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The Export Decision Process: An Empirical Inquiry


This study profiles export decision-makers in both exporting and nonexporting firms, in terms of their perceptions of the risks and cost/benefit trade-offs associated with exporting, and their reactions to various types of stimuli to export. It concludes an export stimulus (e.g., an unsolicited order from a foreign customer) is a significant but not sufficient condition for a positive export decision, and that important variations between exporters and nonexporters in cost, profit, and risk perceptions may well account for different responses to similar stimuli by these two groups. Present public policies to promote exports are critiqued in light of the findings.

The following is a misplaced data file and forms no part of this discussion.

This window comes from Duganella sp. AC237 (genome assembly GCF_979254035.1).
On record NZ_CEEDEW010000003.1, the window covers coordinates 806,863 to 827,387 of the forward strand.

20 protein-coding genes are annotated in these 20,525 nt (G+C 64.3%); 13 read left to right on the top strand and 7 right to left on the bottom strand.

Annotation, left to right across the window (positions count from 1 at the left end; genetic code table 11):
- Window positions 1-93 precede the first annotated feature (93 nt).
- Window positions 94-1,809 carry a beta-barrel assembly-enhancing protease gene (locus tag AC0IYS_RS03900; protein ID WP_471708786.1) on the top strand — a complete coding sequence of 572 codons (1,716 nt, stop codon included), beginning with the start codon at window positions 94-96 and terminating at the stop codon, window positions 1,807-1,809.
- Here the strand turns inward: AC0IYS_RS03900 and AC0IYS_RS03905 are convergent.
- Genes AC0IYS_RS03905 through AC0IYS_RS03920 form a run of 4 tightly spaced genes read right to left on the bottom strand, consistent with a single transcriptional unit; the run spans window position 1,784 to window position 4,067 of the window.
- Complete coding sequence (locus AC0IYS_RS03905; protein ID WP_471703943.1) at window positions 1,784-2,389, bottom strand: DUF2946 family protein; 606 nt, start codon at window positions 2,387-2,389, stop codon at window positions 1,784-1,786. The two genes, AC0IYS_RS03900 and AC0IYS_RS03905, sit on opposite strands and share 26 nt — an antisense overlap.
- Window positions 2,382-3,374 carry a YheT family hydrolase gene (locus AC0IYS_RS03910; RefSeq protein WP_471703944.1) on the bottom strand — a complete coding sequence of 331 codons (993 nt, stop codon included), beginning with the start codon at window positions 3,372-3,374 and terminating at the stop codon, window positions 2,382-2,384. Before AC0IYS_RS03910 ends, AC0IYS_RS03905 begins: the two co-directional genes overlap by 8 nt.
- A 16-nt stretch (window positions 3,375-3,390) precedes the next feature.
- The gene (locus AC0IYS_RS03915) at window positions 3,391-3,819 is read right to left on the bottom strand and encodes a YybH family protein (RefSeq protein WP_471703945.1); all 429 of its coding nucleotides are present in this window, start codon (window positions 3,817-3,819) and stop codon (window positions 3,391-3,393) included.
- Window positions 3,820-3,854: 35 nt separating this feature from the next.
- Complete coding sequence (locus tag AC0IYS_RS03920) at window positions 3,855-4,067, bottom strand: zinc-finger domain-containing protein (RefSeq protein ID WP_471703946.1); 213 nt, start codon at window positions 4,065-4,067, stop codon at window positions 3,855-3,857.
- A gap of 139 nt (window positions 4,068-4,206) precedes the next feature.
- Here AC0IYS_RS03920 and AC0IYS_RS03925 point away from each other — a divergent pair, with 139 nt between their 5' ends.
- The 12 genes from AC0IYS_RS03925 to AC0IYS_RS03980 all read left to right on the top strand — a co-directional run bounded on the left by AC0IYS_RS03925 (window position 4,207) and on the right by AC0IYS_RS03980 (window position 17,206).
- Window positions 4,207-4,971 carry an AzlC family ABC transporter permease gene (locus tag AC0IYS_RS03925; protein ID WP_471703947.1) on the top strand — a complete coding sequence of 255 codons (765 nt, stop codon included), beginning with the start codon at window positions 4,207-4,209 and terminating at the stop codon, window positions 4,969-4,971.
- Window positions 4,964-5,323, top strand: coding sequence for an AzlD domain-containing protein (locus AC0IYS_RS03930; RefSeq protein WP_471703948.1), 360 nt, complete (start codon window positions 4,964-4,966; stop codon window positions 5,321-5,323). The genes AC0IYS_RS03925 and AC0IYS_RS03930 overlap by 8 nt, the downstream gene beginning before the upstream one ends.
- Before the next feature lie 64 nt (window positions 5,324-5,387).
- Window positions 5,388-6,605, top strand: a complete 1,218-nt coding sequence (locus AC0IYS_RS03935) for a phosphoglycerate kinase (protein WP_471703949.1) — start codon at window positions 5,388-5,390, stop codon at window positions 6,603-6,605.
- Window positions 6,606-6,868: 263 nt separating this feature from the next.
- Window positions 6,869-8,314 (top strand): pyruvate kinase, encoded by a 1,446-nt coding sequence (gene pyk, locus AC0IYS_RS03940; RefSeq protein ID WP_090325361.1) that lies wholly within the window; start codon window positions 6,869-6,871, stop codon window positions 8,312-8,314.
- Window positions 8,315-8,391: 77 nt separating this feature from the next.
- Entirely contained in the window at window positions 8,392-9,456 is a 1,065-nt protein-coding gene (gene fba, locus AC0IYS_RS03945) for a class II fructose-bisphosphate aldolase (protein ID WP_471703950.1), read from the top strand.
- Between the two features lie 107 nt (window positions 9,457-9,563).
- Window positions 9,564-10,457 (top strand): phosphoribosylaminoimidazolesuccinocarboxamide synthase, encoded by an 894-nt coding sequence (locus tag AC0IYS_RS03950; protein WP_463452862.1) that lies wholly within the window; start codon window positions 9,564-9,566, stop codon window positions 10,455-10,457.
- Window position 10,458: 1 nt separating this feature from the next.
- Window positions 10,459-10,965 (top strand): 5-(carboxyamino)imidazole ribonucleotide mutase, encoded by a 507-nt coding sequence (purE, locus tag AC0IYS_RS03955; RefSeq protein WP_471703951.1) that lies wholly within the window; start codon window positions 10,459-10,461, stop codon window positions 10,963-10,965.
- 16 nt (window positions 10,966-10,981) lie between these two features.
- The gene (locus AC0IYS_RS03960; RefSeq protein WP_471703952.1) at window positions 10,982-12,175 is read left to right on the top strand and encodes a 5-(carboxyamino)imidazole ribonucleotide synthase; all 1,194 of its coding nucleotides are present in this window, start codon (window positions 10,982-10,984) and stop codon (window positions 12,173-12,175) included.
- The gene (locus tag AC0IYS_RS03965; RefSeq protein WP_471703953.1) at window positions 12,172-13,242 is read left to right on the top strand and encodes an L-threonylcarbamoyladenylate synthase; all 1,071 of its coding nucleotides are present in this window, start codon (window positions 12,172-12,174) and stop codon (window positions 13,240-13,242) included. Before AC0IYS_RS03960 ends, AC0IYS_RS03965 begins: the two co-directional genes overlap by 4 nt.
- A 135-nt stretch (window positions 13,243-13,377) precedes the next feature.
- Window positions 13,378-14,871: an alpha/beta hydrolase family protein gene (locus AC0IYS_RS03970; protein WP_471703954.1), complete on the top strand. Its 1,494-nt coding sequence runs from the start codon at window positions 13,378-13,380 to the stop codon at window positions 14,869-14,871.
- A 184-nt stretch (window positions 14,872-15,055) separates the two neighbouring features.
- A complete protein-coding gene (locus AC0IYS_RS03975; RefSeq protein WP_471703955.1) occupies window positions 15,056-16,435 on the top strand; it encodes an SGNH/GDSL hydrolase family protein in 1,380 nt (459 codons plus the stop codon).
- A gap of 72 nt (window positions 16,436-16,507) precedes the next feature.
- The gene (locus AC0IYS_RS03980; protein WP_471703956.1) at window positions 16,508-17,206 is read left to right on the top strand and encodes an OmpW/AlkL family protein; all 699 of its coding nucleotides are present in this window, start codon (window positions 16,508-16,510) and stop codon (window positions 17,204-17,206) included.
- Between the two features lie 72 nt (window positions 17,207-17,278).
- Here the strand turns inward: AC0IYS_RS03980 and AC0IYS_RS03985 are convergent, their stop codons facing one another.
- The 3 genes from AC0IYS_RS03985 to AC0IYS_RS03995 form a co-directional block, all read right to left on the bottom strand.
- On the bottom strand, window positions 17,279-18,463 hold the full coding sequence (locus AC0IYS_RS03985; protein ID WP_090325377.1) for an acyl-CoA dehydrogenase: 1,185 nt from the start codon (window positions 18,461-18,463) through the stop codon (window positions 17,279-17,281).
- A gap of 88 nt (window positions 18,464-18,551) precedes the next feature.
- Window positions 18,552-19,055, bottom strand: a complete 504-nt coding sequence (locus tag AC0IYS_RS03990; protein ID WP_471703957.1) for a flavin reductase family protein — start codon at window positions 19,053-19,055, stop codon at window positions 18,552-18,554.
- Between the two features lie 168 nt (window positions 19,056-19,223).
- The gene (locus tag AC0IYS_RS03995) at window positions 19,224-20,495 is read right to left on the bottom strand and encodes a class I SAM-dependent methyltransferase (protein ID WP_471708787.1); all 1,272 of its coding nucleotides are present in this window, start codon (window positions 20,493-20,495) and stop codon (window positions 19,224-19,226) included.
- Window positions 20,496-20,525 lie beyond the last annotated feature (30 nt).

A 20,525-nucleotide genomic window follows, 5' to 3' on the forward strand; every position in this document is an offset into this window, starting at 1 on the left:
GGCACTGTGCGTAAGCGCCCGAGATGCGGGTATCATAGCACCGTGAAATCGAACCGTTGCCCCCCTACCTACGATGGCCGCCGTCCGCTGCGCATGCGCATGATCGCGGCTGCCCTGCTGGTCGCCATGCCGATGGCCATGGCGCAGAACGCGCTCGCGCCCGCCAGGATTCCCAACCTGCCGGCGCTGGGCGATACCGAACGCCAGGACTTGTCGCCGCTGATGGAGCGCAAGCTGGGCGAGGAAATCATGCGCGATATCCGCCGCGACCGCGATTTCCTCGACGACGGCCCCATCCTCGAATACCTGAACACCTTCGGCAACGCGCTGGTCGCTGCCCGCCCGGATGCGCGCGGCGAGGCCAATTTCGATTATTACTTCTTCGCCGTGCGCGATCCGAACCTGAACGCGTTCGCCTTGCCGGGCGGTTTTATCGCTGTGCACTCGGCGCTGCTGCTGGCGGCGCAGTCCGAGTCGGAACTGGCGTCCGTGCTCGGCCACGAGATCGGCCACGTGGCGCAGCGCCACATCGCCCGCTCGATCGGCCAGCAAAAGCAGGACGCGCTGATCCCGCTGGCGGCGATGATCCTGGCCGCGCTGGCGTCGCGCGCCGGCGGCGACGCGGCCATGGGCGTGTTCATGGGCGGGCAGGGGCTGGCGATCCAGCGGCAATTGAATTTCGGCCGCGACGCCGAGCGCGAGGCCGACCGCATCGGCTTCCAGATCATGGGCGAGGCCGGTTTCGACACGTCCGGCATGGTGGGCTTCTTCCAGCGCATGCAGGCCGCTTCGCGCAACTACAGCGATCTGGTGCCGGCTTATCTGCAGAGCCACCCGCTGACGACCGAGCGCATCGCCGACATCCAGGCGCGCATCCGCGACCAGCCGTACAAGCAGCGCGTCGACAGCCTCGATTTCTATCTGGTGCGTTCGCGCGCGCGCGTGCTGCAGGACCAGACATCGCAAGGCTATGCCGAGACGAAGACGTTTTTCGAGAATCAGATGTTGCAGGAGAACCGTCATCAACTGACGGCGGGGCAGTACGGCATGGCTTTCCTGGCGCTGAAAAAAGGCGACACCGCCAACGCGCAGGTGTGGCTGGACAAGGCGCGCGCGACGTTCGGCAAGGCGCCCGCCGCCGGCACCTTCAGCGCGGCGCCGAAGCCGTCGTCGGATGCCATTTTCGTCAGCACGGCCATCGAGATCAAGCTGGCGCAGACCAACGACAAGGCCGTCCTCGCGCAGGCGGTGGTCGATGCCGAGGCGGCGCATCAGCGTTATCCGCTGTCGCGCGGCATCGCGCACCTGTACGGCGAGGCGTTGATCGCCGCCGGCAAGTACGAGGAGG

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*Claude L. Simpson, Jr. (Ph.D., Georgia State University) is Associate Professor of Marketing, Southeastern Louisiana University, and Duane Kujawa (Ph.D., University of Michigan) is Associate Professor of Economics, and Member of the Institute of International Business, Georgia State University. This article uses data gathered by Professor Simpson in his dissertation research. His dissertation, “The Export Decision: An Interview Study of the Decision Process in Tennessee Manufacturing Firms,” tied for first place in the 1973 AIB dissertation competition.

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Simpson, C., Kujawa, D. The Export Decision Process: An Empirical Inquiry. J Int Bus Stud 5, 107–117 (1974).

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